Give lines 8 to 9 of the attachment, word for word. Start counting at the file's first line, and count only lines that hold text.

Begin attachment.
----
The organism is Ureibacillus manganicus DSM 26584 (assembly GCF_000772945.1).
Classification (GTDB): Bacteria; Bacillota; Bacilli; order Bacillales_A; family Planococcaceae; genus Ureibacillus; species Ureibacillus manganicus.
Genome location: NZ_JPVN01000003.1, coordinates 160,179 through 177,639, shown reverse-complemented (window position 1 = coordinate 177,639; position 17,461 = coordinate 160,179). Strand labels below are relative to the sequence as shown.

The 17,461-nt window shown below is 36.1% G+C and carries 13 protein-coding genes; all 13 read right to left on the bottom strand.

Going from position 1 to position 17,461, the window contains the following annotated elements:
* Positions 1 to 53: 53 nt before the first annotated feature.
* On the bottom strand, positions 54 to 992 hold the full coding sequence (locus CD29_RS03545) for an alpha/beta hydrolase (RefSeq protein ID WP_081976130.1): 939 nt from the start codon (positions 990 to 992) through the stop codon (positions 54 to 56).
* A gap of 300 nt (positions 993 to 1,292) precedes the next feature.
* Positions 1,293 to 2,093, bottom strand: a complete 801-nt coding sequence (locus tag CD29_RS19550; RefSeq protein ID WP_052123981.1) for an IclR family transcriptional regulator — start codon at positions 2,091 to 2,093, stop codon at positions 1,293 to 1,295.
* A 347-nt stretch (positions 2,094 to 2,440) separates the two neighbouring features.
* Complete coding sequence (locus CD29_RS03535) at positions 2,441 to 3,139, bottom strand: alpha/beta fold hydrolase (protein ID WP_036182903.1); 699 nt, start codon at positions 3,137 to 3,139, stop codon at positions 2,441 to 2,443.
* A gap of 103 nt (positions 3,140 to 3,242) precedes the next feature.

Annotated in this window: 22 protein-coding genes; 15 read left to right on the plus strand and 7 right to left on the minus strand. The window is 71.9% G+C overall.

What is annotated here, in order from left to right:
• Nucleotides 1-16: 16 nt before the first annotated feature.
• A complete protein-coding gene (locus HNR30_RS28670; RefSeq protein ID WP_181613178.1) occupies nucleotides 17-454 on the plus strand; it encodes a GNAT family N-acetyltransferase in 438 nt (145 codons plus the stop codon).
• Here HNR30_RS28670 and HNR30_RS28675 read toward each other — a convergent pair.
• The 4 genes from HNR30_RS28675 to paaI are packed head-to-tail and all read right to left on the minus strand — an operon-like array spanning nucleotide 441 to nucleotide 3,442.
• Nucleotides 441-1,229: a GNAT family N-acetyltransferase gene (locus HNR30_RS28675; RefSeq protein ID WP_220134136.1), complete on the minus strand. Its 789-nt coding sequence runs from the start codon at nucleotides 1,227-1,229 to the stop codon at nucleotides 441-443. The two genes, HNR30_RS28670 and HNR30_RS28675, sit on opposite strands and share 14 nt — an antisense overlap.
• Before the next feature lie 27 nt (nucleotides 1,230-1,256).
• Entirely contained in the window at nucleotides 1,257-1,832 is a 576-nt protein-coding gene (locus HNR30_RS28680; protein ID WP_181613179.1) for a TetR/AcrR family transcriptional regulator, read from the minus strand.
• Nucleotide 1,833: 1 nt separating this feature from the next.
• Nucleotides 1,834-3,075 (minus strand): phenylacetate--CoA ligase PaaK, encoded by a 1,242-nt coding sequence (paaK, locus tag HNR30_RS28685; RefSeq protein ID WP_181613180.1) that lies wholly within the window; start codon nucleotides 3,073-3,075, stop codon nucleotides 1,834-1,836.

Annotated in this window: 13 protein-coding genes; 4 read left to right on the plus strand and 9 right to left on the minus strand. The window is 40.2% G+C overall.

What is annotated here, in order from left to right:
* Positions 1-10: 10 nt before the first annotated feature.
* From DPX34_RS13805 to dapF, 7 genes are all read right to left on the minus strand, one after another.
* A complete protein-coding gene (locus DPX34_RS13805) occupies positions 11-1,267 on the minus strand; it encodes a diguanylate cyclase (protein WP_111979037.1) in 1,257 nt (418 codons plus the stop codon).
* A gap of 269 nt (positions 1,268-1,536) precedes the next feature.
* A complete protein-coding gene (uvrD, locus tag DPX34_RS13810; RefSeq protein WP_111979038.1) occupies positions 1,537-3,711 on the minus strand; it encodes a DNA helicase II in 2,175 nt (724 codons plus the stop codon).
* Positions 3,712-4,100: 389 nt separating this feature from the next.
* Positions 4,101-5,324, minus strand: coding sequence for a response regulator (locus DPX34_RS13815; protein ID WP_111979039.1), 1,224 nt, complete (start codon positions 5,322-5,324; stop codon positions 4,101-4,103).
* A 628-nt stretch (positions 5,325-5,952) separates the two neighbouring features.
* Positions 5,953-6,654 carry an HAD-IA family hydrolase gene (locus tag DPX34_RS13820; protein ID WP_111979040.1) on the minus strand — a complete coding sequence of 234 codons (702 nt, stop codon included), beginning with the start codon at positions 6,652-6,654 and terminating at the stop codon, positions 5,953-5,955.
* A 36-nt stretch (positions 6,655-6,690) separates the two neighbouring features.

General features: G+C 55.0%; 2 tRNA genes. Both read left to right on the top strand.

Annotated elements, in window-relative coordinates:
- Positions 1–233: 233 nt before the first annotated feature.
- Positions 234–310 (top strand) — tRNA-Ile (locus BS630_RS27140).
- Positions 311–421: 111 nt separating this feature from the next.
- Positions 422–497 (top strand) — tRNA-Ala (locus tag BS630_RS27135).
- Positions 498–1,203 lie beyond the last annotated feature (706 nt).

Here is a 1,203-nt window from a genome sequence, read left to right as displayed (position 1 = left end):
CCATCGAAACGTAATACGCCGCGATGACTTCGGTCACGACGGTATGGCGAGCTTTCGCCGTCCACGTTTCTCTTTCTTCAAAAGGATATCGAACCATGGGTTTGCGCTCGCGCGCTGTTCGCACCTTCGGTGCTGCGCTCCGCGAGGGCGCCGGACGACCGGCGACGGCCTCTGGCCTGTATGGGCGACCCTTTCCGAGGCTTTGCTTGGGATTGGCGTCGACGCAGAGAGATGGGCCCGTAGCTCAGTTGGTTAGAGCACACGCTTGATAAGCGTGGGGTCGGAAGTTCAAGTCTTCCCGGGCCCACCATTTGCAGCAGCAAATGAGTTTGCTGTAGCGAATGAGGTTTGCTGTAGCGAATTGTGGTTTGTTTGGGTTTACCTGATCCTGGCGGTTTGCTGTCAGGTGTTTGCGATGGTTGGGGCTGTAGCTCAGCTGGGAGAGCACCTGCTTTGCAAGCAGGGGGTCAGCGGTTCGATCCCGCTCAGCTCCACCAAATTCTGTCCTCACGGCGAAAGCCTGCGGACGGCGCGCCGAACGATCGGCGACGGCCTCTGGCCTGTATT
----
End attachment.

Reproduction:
* A gap of 300 nt (positions 993 to 1,292) precedes the next feature.
* Positions 1,293 to 2,093, bottom strand: a complete 801-nt coding sequence (locus tag CD29_RS19550; RefSeq protein ID WP_052123981.1) for an IclR family transcriptional regulator — start codon at positions 2,091 to 2,093, stop codon at positions 1,293 to 1,295.